We have now found ourselves belonging to a wonderful community of people who are all “dance related” to each other. That is what it is like – a big family. People of all ages mix together, from teens to octogenarians, and there are no barriers. But it’s even bigger than that. You see, these communities exist all over the country and even throughout the world. When we go out to a dance, we meet dancers from maybe a 30-mile radius (with the odd few travelling even further). However, if we travel 30 miles to another venue, we will meet dancers from maybe 60 miles away. Occasionally we go to weekend dancing workshops where dance teachers from different countries come to give lessons, meeting up with people from all over the UK. We see a face and ask, “Where have I seen you before?” knowing that it could be from any number of venues. When news travelled on Twitter that we were going on a road trip around Florida earlier this year, we were invited to dance with some Lindy Hoppers from the Lindy Collective in Miami. We are part of a massive community and we wouldn’t be without it.
We have now stopped going to Lyn’s classes as we have taken up another style of dancing called Balboa at the same venue at Bishopswood with teachers Julie and Steve. There is only so much that we can do. We average two classes per week and a dance on the weekend plus the occasional weekend workshop. We have just come back from a weekend workshop in Cheltenham organised by Gary and Sara Boon from Gloster Swing Dance (which is in Gloucester – not Gloster – but the locals all seem to like spelling it that way). Gary and Sara are wonderful dancers and well worth looking up on YouTube. They organise many dance events in aid of local charities and are remarkable people. Teaching at this workshop were (amongst others) everybody’s favourites, Bic and Simone Graham, who teach in Southampton and are a treat to watch (we have learnt a number of moves from them), and Ryan Francois from London who is possibly the world’s best Lindy Hopper (he danced with my Sarah last night and she hasn’t stopped smiling since). If you have just an ounce of curiosity about our dancing scene, you really must look up all of these people on YouTube. Then realise that these are not untouchable dancers, only to be seen from a distance, but real people who help beginners like Sarah and me and enjoy spreading the Lindy “word”.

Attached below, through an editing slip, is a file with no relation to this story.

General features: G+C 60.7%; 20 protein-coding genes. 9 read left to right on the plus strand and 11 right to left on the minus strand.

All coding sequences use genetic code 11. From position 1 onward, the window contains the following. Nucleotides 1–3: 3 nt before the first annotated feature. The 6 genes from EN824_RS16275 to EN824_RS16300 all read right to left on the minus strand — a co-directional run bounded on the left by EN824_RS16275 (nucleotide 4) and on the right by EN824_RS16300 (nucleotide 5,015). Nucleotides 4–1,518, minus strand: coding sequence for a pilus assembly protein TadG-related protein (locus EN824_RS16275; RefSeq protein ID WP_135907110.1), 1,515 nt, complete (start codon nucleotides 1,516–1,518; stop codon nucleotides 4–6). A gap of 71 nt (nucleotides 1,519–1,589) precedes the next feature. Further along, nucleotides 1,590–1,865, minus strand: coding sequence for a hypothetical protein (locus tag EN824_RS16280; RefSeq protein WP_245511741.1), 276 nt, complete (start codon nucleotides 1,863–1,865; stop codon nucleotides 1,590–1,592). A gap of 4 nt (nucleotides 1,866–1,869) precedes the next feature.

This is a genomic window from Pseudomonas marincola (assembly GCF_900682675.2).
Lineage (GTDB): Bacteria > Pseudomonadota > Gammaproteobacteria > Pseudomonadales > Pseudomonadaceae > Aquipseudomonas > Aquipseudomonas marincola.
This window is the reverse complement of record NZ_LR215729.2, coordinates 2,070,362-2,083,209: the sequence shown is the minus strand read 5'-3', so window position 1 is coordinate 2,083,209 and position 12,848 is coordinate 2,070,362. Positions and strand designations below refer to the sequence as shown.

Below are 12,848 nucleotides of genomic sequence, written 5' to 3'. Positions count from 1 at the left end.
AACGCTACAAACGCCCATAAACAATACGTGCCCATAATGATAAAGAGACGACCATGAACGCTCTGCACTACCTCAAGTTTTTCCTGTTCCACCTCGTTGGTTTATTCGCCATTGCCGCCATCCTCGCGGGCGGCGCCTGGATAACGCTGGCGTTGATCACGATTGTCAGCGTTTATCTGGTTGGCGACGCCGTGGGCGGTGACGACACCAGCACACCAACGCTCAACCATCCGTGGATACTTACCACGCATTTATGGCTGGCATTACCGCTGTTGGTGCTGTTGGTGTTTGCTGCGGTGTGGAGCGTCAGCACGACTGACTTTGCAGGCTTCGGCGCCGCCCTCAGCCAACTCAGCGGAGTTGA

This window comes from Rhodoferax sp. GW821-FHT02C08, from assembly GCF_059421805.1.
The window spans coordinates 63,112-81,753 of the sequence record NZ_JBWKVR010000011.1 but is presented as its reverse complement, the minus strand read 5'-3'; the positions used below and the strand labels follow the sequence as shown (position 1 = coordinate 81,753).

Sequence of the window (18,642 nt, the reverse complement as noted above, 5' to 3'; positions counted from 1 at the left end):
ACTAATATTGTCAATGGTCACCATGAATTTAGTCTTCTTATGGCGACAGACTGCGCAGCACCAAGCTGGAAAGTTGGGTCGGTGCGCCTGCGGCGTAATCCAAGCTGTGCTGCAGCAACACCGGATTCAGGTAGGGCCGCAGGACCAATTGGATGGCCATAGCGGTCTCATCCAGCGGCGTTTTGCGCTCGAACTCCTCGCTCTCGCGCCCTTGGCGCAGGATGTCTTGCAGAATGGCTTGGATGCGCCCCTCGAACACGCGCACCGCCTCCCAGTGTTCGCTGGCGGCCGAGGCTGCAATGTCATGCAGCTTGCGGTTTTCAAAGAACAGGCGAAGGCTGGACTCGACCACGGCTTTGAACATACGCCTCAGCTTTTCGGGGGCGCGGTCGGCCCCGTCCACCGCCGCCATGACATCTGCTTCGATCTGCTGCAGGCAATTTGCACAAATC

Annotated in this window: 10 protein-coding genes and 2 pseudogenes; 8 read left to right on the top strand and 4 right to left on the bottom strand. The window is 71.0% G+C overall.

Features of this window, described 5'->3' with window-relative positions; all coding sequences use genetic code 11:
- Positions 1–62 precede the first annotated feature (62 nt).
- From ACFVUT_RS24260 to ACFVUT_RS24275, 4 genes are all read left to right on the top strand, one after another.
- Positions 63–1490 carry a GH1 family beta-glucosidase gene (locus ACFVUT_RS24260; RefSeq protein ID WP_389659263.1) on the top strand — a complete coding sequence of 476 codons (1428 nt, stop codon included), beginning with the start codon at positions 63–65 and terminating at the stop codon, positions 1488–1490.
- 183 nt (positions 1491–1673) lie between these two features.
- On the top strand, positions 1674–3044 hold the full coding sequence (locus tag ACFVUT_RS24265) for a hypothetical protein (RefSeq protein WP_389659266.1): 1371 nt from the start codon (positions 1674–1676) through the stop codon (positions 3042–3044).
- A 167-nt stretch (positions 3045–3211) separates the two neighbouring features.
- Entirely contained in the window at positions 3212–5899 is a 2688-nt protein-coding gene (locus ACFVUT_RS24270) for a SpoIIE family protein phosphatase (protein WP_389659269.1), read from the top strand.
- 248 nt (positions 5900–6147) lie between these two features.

It gets bigger and better, you know. Next week, Bic and Simone have organised a workshop in Calpe, Spain. We’ll be there and I fully expect to get a dance with Simone – well, she has to earn her money somehow!
It’s all a long way from how things could have been. Since our illnesses, we have been determined to live for the moment and live a healthy, active lifestyle. Sarah was very cautious at the beginning because of the weakness left in her arm as a result of having her lymph nodes removed following her breast cancer. However, she has found it not to have restricted her to any significant extent. She has taken to it easily. I find it a little harder, but it’s all coming along. I’ve been plagued by a knee problem for over thirty years and, coupled with my dodgy head since the brain surgery, I’m unable to absorb a great deal of impact. Therefore, I sometimes have “quiet” nights on the dance floor, but still like to watch some of the incredible dancing I see around me. I’m currently working on my suppleness. While Sarah is able to almost do the splits, my legs can’t quite separate even 90 degrees. This makes for an ungainly style when it comes to moves involving kicks. An extra 45 degrees would be nice. I’m aware of the problem so I’ll see what I can do.
So here we are, two years on. We never expected to achieve anything better than a very, very basic standard, but we’ve managed to go a little further so far. Without Lyn’s classes at the beginning, we would never have got off the ground. Izzy and Ger’s class on Monday evenings is always the best night of our week. They are fabulous teachers and seem to enjoy watching our progress. If I can ever dance half as well as Ger, that will make me a very happy man.
If you’ve ever considered learning social dancing but have been afraid to make that first step, there is actually nothing to fear. If you live anywhere near the venues that I have mentioned above, why not turn up and give it a try. If not, look up your nearest Lindy Hop class and find out more details.
To find out more about our book, I’M NEVER ILL (A journey through brain surgery and beyond…), visit our website: http://www.markdpritchard.co.uk